Symbolic signing of All-island Learning City Charter
Lord Mayor of Cork, Councillor Mick Finn joined counterparts from Limerick, Dublin and Derry on 13 May to jointly sign a Learning City charter to work together and to support each other through a programme of exchanges between their Learning Cities.
In his address the Lord Mayor of Cork stated ‘We all live on one island – by working on the basis of an all-island approach to Learning, this agreement has a North – South dimension at a time when solidarity is needed. Learning can bring tolerance and understanding, and by working together we build solidarity. We see today’s action is a demonstration of that.’
Each of these cities, together with Belfast, is committed to following the UNESCO programme for Learning Cities and has in the past six months formed an all-island network to support each other in these efforts.
This charter, which was proposed by Cork, is in the form of a Memorandum of Understanding (MOU) and is a form of voluntary commitment, signed by the mayors on behalf of their cities.
Cork city has a long track record as a UNESCO Learning City, receiving a Global award in 2015 as one of the first 12 cities to be recognised. In 2017 Cork was selected by UNESCO to host the third International Conference on Learning Cities and welcomed almost 600 delegates from cities worldwide. The Irish Network of Learning Cities was formed in Cork in 2018 following a Learning Festival Seminar hosted by Cork Lifelong Learning Festival.
The timing of this Memorandum signing is significant in that it provides for city to city co-operation and links across the island at a time of uncertainty caused by Brexit around the European Union, and by the recent renewal of violence in the North, 21 years since the Good Friday Agreement.
Mayor of Derry City and Strabane District Council, Councillor John Boyle, said the new all-Ireland charter would place the focus on creating new opportunity and a brighter future through learning.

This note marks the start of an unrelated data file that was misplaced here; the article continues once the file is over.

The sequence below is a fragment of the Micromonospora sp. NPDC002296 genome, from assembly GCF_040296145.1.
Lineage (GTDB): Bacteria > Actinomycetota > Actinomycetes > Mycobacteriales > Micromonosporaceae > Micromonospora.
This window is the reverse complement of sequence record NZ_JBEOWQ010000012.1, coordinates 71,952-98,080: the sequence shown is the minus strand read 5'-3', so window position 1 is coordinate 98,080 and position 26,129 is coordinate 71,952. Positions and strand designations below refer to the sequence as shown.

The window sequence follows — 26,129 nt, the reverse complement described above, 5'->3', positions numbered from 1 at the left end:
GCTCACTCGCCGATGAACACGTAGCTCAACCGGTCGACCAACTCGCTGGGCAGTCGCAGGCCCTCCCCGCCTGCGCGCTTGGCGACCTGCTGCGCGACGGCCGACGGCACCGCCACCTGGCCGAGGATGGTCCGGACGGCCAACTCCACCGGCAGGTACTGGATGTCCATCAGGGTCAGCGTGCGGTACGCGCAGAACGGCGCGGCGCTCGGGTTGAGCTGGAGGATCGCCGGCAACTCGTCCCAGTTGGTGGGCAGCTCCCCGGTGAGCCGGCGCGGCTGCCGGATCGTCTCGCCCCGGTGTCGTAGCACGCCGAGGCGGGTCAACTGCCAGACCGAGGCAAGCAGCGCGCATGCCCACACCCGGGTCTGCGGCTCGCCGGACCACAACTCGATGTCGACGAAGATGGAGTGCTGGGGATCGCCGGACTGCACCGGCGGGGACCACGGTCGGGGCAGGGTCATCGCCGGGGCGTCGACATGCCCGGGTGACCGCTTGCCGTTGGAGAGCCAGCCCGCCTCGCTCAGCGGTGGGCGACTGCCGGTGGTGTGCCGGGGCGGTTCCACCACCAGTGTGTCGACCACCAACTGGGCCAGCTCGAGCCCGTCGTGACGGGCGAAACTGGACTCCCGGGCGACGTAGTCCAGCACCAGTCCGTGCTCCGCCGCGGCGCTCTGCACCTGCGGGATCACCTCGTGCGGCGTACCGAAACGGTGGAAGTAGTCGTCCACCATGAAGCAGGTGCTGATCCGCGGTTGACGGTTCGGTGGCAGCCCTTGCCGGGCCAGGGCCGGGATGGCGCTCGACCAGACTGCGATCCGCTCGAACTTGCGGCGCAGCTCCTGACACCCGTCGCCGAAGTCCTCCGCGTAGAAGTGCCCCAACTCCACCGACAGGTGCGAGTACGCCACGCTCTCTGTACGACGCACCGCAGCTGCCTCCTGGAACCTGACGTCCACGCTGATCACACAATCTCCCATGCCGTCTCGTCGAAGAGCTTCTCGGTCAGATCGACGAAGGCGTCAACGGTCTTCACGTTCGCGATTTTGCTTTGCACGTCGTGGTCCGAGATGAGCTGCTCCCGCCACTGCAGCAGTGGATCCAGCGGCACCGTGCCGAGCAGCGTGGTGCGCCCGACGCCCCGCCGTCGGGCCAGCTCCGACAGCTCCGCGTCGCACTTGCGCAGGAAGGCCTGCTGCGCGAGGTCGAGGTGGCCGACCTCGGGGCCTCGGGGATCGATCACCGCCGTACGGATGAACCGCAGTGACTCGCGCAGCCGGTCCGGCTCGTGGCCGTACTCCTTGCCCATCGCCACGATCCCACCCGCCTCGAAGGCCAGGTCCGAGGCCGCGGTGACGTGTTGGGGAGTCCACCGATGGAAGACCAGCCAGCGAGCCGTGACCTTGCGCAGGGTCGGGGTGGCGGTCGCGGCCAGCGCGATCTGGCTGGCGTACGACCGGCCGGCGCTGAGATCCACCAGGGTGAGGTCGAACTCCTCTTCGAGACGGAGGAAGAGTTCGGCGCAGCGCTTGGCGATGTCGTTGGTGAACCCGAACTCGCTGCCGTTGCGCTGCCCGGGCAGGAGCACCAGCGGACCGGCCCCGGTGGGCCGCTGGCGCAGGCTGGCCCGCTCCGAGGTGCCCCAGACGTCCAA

“I’m delighted to see the establishment of a national network of cities committed to the UNESCO ethos of promoting learning. While there are many cities around the world involved in the wider network, this MOU will strengthen our ties on a more localized level, creating new partnerships and fostering a culture and standard of skills and education that is consistent and appealing to people who wish to study and work closer to home.”
‘This signing is an important step along the road that we all share, as it brings political support at the highest levels to our shared work to develop our cities as places where all learning, lifelong and lifewide, for all ages, interests and abilities is promoted and celebrated. We are all committed to the UN principle of Leaving No-one behind’ Cork Learning City Co-ordinator Denis Barrett said.
The signing which took place in the Dunamaise Arts Centre in Port Laoise, a neutral venue in the centre of the island was described by Willie McAuliffe, Cork Learning City Co-Chair as a symbolic event.
All of these cities, with Belfast, as members of the Irish Learning City Network endeavour to create an island of learning, ensuring opportunities for accessible, life-long learning throughout Ireland.